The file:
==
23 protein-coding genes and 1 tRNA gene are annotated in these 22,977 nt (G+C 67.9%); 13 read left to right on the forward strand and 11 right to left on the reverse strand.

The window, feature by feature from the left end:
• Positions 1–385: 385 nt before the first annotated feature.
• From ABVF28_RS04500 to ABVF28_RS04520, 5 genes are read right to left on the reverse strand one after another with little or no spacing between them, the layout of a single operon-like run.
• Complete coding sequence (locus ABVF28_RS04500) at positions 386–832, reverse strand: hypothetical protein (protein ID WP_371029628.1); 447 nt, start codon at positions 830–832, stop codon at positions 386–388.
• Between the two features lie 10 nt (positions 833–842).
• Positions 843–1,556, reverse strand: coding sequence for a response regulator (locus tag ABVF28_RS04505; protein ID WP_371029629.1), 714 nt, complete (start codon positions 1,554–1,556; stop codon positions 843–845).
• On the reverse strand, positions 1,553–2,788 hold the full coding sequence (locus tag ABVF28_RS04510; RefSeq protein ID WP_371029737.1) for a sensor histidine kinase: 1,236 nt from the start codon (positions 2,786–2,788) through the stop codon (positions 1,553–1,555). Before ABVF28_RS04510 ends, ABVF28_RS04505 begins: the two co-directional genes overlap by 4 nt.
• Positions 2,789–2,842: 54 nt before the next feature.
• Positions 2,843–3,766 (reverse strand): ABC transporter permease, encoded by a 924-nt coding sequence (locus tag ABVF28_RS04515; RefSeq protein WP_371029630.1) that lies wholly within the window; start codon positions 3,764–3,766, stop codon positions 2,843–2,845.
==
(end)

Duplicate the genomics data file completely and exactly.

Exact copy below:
23 protein-coding genes and 1 tRNA gene are annotated in these 22,977 nt (G+C 67.9%); 13 read left to right on the forward strand and 11 right to left on the reverse strand.

The window, feature by feature from the left end:
• Positions 1–385: 385 nt before the first annotated feature.
• From ABVF28_RS04500 to ABVF28_RS04520, 5 genes are read right to left on the reverse strand one after another with little or no spacing between them, the layout of a single operon-like run.
• Complete coding sequence (locus ABVF28_RS04500) at positions 386–832, reverse strand: hypothetical protein (protein ID WP_371029628.1); 447 nt, start codon at positions 830–832, stop codon at positions 386–388.
• Between the two features lie 10 nt (positions 833–842).
• Positions 843–1,556, reverse strand: coding sequence for a response regulator (locus tag ABVF28_RS04505; protein ID WP_371029629.1), 714 nt, complete (start codon positions 1,554–1,556; stop codon positions 843–845).
• On the reverse strand, positions 1,553–2,788 hold the full coding sequence (locus tag ABVF28_RS04510; RefSeq protein ID WP_371029737.1) for a sensor histidine kinase: 1,236 nt from the start codon (positions 2,786–2,788) through the stop codon (positions 1,553–1,555). Before ABVF28_RS04510 ends, ABVF28_RS04505 begins: the two co-directional genes overlap by 4 nt.
• Positions 2,789–2,842: 54 nt before the next feature.
• Positions 2,843–3,766 (reverse strand): ABC transporter permease, encoded by a 924-nt coding sequence (locus tag ABVF28_RS04515; RefSeq protein WP_371029630.1) that lies wholly within the window; start codon positions 3,764–3,766, stop codon positions 2,843–2,845.